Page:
“After trying out for the Softball Factory, Lauryn received encouraging feedback that she had the potential to play softball at the next level,” David said. “From that point on, Lauryn became more attentive and focused every time she took the field. With every Factory event, practice, and game, her development continued. Lauryn has developed a mindset that there is always a way to get better.”
That mindset has helped Brooks become a standout starting catcher for three seasons at Eleanor Roosevelt High School, as her team won three county and regional championships, while also making three appearances in the Maryland state 4A semi-finals.
Brooks put together an outstanding junior season in 2017, one in which the team went 18-2 overall, reeling off 14 straight wins to start the season as she paced the team offensively,
leading her Raiders squad in home runs (8) and tied for the most RBI (32) before she was sidelined with a broken arm. She was voted a First-Team Softball All Met in 2017 by the Washington Post, becoming the first Prince George’s County (MD) public school softball athlete to receive that honor in the last 15 years, and was nominated for the Maryland Gatorade Player of the Year award.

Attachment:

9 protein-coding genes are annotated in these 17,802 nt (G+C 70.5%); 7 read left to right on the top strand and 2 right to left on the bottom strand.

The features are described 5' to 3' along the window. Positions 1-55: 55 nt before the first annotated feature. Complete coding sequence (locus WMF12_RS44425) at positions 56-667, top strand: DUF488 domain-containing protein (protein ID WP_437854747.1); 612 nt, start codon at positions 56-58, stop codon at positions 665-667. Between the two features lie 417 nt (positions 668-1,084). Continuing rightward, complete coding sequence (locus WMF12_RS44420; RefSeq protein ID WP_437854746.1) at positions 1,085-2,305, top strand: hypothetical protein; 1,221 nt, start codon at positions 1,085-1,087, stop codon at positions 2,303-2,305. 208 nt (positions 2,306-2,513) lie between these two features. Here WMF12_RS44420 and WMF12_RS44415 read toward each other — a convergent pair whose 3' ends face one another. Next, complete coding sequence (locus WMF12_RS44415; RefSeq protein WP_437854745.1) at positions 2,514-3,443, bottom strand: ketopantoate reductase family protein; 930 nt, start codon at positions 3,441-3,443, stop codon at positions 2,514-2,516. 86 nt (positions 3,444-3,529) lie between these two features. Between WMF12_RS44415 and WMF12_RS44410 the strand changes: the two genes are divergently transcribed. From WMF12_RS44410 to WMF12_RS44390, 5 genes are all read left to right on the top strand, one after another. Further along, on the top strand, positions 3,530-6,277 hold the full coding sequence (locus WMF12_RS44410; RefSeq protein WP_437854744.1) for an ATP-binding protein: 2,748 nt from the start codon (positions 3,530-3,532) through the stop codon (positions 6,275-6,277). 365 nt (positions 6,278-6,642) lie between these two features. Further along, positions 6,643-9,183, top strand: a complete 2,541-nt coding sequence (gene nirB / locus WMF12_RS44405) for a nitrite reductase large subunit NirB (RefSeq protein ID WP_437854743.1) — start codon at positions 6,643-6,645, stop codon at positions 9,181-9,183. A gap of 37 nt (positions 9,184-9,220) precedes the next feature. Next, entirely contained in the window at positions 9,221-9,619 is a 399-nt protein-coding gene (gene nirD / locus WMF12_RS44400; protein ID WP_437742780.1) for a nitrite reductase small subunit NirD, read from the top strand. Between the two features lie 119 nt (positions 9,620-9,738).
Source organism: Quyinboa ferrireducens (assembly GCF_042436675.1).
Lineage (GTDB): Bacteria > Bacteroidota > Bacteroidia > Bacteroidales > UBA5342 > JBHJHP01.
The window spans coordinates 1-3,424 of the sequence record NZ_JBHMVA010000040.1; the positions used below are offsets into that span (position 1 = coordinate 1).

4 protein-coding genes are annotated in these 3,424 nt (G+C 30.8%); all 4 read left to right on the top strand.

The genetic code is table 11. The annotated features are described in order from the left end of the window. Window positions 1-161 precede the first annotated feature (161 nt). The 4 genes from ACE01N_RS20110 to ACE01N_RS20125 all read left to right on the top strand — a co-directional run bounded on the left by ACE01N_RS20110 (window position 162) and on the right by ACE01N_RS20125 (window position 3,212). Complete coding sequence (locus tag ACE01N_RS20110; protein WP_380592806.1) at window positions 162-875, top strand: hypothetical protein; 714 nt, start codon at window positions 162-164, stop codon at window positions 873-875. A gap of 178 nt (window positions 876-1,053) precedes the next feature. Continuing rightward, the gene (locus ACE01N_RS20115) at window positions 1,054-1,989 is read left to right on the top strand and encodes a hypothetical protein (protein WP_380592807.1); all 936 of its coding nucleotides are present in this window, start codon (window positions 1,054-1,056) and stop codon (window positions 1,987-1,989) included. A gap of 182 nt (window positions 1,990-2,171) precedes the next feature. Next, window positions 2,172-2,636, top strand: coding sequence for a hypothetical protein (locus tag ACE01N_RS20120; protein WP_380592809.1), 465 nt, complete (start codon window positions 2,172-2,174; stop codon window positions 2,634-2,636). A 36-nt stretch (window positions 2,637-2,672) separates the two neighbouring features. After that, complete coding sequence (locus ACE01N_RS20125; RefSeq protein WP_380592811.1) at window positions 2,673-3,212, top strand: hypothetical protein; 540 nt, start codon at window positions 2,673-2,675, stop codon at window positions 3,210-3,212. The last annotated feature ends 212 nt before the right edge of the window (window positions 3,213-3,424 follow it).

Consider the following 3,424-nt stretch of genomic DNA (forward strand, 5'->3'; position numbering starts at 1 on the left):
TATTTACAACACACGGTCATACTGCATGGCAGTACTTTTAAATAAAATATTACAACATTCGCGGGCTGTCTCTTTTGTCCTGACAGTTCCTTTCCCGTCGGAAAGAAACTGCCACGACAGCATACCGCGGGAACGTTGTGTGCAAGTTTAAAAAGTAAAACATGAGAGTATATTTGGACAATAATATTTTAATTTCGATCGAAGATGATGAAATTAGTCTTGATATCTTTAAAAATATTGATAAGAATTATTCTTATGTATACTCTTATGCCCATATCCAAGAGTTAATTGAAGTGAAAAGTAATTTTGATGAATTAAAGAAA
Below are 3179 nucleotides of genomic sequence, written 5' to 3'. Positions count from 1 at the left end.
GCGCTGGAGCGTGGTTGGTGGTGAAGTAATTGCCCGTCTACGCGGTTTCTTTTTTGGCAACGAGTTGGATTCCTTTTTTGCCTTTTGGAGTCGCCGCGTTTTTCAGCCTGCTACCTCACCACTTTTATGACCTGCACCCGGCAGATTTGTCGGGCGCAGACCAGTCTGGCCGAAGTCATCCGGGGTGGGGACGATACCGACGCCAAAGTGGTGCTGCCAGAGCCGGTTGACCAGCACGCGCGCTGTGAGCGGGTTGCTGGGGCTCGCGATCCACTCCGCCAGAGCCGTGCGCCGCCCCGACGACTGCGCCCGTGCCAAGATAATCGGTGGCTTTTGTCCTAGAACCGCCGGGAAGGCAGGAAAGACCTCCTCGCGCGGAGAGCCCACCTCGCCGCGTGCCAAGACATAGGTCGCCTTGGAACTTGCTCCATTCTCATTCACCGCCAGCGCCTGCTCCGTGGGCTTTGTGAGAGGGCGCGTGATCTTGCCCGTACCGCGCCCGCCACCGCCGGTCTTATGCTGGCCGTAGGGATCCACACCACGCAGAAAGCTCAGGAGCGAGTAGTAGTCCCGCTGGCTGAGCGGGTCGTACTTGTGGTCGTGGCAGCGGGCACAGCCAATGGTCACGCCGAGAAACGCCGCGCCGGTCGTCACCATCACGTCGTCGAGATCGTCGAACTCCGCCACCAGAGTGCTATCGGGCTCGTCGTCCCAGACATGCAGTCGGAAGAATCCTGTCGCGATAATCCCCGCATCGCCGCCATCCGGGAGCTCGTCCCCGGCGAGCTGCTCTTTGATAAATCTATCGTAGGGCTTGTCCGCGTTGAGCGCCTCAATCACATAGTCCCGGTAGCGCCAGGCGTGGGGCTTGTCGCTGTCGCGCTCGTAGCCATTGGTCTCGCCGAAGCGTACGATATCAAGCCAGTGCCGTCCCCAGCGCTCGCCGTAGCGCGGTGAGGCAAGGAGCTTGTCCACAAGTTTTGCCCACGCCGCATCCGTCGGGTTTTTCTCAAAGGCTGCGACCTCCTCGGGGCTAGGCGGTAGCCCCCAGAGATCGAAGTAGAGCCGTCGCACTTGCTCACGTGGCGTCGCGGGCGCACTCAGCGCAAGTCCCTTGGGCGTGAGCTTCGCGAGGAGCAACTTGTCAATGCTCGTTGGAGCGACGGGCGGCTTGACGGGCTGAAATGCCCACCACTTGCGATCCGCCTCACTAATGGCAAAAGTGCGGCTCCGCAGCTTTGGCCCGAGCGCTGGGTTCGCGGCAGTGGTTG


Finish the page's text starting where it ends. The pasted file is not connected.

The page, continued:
Despite the injury, Brooks spent five months recovering, which she says, “felt like years.” She
remained determined to get back quick, not letting that derail what she had been working hard to achieve.
“I hated watching from the sidelines. I had too much time on my hands so I did everything the physical therapist required and more and my arm healed. My love of the game motivated me to push myself to get back on the field. Every time I’m on the field, I know it is a gift that I can’t take for granted.”
Accolades aside, realizing her chances were becoming harder to stand out at the next level, Brooks took on the task of reinventing herself: She became a lefty slap hitter.